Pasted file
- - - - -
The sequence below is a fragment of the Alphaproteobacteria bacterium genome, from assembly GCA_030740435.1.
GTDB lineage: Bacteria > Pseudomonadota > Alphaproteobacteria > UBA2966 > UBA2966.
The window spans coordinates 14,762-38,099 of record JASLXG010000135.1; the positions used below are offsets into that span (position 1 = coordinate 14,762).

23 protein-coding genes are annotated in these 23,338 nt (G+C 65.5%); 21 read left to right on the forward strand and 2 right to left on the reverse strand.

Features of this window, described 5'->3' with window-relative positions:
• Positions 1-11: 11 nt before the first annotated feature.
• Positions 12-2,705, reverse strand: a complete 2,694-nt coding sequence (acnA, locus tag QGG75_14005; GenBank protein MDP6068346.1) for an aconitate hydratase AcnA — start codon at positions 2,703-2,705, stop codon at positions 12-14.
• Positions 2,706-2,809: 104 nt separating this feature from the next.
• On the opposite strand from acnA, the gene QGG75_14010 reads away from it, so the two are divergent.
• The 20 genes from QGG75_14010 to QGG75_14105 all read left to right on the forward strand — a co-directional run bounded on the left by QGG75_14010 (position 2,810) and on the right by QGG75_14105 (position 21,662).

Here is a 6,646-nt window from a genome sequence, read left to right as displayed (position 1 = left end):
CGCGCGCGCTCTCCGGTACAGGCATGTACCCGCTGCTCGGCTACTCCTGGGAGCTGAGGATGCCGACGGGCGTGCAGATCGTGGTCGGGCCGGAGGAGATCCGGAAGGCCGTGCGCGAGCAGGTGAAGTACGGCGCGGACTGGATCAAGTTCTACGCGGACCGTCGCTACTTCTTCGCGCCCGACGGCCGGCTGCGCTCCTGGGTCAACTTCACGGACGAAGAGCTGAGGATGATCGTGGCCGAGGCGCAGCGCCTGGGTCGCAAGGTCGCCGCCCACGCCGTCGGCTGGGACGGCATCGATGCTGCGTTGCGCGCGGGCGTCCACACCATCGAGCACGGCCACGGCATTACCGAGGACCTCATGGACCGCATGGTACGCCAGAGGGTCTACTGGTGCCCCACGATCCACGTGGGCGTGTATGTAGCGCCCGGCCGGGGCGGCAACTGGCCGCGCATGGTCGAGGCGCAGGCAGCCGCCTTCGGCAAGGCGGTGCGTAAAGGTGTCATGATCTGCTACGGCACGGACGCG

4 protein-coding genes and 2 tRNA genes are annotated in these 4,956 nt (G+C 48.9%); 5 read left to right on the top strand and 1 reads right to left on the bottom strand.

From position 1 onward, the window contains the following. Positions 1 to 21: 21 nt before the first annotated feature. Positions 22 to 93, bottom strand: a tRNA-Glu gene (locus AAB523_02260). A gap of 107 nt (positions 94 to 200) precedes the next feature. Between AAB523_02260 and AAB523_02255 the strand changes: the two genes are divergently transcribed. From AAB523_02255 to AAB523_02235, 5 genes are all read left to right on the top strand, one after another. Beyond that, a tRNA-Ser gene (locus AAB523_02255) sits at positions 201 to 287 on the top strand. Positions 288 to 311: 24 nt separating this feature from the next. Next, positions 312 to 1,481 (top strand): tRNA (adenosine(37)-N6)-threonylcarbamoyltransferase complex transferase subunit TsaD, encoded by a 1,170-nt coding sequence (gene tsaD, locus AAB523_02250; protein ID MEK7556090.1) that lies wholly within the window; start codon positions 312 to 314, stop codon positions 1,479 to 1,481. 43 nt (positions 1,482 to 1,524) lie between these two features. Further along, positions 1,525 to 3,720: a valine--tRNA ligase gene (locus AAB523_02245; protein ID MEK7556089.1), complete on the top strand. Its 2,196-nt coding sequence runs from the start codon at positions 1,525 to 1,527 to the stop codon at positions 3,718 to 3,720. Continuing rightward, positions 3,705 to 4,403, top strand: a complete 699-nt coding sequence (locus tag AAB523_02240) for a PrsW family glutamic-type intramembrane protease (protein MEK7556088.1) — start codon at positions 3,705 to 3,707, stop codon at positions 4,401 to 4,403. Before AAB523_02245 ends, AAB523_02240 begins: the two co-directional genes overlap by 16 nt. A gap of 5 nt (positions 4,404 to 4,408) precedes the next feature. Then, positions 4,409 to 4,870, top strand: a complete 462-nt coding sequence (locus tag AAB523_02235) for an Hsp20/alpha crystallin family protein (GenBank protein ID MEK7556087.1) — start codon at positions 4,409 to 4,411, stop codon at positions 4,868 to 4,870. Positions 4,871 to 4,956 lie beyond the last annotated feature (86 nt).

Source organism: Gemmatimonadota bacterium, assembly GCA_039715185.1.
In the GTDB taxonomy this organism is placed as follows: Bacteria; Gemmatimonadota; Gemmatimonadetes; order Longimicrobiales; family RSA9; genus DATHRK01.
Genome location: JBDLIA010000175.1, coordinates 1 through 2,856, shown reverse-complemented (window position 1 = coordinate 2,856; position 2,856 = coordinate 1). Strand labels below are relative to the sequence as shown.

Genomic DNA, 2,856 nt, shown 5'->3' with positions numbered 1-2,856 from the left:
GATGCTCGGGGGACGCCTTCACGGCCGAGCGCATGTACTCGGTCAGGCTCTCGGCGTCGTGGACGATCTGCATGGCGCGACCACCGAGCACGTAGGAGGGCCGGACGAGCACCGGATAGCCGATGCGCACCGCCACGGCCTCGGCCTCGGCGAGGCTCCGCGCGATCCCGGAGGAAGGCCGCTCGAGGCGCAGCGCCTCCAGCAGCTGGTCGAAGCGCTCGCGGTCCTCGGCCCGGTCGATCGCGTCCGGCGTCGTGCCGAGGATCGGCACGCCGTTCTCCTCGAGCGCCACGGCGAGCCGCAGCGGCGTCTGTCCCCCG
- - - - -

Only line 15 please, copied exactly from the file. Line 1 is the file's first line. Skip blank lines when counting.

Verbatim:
Source organism: Gemmatimonadota bacterium, assembly GCA_039715185.1.